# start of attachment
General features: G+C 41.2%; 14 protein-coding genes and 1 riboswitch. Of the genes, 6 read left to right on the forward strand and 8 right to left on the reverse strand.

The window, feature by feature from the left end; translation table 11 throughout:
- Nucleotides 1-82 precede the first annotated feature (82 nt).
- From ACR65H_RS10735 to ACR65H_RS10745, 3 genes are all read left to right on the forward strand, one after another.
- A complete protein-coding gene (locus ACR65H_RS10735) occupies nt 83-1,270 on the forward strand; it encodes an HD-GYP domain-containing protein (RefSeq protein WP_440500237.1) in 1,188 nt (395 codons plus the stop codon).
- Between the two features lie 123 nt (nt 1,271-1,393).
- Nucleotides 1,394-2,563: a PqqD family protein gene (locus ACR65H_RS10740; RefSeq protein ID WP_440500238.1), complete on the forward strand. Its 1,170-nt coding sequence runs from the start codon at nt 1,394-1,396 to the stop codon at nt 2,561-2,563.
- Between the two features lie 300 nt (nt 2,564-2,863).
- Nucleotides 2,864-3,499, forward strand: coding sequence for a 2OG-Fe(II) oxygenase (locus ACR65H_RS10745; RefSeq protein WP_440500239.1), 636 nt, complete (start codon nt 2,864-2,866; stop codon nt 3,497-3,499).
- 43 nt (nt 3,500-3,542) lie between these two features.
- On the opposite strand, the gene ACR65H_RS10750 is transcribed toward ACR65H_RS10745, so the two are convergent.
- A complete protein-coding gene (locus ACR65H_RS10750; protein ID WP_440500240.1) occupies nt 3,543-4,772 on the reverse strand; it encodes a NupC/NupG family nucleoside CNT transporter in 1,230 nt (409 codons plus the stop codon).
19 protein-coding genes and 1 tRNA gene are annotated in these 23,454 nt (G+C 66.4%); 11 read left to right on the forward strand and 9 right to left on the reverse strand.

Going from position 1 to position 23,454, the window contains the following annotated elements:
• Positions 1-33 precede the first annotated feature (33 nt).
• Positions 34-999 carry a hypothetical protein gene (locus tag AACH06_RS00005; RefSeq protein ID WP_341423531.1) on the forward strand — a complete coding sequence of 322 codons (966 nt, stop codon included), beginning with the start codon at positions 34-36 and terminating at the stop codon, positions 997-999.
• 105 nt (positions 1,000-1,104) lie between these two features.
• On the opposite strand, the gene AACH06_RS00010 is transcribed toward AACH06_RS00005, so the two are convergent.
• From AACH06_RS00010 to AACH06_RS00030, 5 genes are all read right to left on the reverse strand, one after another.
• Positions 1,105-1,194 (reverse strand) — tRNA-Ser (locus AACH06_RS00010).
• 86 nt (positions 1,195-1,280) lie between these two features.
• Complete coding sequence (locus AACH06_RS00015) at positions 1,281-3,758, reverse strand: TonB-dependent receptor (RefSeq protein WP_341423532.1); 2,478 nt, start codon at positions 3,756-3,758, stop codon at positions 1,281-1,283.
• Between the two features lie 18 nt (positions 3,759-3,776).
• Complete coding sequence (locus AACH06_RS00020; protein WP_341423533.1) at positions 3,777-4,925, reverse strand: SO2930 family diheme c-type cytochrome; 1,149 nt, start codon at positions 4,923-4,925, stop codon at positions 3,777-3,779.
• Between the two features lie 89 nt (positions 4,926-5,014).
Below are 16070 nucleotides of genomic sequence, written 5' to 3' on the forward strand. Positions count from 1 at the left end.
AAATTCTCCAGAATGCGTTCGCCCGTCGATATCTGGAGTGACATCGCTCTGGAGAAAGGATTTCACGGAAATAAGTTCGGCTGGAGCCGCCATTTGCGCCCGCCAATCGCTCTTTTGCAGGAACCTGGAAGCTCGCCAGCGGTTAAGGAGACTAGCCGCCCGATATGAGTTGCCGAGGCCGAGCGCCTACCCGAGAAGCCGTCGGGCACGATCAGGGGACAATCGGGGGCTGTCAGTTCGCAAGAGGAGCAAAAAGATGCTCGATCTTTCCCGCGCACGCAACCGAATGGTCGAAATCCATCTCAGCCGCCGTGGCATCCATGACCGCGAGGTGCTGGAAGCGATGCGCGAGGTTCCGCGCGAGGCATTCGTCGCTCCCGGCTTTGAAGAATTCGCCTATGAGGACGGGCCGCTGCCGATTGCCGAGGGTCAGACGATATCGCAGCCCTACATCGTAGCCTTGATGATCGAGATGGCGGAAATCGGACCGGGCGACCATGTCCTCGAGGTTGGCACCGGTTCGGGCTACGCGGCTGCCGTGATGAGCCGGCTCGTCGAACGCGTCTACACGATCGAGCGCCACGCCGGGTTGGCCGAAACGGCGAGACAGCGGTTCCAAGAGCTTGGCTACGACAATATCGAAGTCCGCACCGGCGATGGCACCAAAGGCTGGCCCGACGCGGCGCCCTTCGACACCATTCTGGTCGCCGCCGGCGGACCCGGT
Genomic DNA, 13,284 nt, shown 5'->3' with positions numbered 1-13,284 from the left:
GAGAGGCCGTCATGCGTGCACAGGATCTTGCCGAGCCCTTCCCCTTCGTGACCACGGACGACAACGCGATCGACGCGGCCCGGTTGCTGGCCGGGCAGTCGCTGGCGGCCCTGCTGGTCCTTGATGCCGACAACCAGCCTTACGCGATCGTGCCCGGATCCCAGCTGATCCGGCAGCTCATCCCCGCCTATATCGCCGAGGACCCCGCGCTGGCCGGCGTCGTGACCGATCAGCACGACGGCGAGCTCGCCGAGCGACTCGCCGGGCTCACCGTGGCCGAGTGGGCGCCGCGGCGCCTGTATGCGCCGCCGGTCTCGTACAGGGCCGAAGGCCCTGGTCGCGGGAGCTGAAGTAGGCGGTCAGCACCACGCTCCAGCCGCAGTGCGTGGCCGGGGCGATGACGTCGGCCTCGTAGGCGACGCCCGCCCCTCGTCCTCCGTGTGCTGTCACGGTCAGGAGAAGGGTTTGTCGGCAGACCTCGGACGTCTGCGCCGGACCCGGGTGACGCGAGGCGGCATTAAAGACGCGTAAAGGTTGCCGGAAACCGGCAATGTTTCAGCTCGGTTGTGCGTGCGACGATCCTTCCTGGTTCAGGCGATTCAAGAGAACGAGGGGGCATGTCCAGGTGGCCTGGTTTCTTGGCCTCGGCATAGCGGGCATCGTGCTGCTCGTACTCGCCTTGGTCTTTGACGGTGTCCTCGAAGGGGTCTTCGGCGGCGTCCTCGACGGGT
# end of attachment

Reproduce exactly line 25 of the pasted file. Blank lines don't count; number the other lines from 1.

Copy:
• Between the two features lie 89 nt (positions 4,926-5,014).